The current study findings suggest that AFRS is the major cause of FRS in the North Indian population. There was no marked gender predominance in our series. The comorbidities were associated with the invasive forms of the FRS, which could be potential risk factors as well. The clinical features suggested that nasal obstruction and discharge-related symptoms were more notable in non-invasive varieties of FRS, while ophthalmological complications were observed mainly in the invasive varieties. The clinical follow-up revealed favorable outcomes in general and with a risk of recurrences in mostly invasive varieties of FRS. Timely endoscopic debridement, medical management, and regular follow-up for recurrence management potentially contributed to the symptom-free follow-up and nil mortality in our series.

The mean age was approximately 41 years, and further review of records showed that most patients were in the 30-50 age group. The literature is heterogeneous concerning the age group affected with FRS. Milosević et al. found FRS more prevalent in male patients in adolescence and early adulthood [14]. In contrast, Satish et al. observed that most FRS patients belonged to the fifth decade [15]. Similarly, the gender predominance in literature has been heterogeneous. Chaganti et al. reported fungal sinusitis to be more common in females [16]. In some studies from Sudan and India, where AFRS was commonly seen in young adult males, it was postulated that these males commonly go to hot and dry climates and develop fungal sinusitis due to exposure and paranasal sinus mucosal injury in the field [17].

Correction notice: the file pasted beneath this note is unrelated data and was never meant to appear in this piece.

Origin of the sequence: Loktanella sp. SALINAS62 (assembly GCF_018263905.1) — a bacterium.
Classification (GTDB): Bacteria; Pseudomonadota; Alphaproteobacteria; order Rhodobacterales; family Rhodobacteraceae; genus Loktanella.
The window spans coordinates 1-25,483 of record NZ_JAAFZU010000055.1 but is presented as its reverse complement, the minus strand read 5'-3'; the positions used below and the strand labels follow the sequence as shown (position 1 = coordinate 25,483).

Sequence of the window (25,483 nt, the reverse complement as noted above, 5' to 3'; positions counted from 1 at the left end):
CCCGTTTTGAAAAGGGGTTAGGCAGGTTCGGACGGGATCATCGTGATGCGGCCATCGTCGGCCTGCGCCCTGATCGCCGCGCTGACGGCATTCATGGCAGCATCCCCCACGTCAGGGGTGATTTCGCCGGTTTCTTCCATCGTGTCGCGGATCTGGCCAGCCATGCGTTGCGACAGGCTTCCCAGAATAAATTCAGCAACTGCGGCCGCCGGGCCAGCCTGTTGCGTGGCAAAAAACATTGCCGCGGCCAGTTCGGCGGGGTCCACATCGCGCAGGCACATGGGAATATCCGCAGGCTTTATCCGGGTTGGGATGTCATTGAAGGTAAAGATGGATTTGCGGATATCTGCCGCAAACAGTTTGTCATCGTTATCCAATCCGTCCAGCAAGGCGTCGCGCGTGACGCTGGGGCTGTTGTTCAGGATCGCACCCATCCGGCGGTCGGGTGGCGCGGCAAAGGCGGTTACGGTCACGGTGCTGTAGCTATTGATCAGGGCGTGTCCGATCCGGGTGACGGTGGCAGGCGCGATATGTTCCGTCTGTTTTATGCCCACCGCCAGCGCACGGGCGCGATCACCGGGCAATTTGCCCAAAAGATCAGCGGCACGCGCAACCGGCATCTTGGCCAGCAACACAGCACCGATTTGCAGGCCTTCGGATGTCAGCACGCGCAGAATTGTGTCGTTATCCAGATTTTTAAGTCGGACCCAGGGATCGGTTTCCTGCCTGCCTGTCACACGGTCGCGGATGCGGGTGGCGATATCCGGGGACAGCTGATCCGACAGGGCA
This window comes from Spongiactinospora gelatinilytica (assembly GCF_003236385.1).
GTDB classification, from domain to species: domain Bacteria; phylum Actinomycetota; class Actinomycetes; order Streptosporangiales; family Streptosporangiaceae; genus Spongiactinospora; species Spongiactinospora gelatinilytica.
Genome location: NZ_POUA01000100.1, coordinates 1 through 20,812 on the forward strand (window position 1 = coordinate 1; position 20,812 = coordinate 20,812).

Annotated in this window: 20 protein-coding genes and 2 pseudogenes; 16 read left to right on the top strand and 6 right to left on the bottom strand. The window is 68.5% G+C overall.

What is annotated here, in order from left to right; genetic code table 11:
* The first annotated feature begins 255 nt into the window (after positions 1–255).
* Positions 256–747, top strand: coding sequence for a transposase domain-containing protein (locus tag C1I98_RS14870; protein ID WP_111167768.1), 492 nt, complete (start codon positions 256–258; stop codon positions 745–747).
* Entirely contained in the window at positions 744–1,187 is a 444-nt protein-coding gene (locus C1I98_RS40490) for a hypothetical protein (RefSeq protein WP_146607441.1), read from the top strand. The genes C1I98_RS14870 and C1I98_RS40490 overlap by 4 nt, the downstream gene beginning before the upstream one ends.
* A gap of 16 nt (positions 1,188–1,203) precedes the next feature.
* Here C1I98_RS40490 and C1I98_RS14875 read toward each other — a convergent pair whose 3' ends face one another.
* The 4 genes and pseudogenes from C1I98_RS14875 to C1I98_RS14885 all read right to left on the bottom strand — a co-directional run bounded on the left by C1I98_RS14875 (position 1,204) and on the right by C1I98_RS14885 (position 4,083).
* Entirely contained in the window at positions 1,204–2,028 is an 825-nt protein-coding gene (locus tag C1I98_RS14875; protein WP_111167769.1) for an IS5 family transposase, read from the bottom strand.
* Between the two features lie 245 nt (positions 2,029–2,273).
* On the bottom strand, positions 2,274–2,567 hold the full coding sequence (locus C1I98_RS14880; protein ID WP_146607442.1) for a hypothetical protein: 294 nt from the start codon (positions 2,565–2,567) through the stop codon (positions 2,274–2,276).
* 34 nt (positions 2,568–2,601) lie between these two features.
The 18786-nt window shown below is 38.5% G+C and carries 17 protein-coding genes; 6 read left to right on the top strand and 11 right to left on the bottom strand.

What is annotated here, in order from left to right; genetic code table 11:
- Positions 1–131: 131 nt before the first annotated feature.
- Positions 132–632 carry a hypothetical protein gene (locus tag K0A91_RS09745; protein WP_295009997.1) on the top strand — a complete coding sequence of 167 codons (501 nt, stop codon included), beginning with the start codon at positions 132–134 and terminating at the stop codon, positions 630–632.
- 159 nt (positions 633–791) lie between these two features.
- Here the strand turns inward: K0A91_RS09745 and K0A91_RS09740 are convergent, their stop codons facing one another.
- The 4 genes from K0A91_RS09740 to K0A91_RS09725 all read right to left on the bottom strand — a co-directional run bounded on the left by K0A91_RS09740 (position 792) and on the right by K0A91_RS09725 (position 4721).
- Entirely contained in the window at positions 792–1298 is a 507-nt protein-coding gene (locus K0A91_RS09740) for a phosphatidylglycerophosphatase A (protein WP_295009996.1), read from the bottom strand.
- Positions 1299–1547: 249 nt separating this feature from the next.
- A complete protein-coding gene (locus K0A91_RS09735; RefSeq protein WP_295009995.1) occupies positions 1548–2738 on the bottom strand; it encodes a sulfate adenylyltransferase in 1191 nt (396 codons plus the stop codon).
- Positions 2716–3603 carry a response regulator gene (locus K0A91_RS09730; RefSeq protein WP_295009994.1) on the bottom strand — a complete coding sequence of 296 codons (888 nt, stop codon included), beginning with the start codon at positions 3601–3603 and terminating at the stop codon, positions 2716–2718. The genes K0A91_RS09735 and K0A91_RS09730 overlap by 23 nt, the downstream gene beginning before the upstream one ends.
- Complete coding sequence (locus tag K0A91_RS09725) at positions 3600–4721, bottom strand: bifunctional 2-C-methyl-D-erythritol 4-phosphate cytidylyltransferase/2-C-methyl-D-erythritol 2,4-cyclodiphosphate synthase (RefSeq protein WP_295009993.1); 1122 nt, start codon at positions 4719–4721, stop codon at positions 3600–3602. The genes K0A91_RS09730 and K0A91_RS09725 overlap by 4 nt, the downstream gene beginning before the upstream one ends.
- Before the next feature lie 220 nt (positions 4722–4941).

Noninvasive types of FRS are usually seen in immunologically competent people. AIFRS usually affects immunologically suppressed patients, such as those with DM, HIV, hematological malignancies, or those on immunosuppressive medications [18]. On the other hand, CIFRS and GIFRS can be found in either population [19]. A similar trend was observed in our findings, with invasive forms having associations with comorbidities. Like the previous studies, we also observed AFRS as the most prevalent FRS type [7,9,16]. On the other hand, few authors found fungal balls as common as AFRS [20,21]. The geographic heterogeneity may be due to diverse climatic conditions and variations in host factors like age and comorbidities.

In our study, most patients with non-invasive sinusitis presented with nasal obstruction, nasal discharge and hyposmia (95.8%), followed by postnasal drip (75%) (Table 2). In patients with invasive sinusitis, facial pain and headache were more common (100%). The findings are in line with the observations of previous studies [15,22]. In our series, 76.6% of patients had nasal polyps on examination. In the study by Waghray et al., 60% of patients had nasal polyposis [22]. However, in a study by Shah et al., 49% had nasal polyposis [23].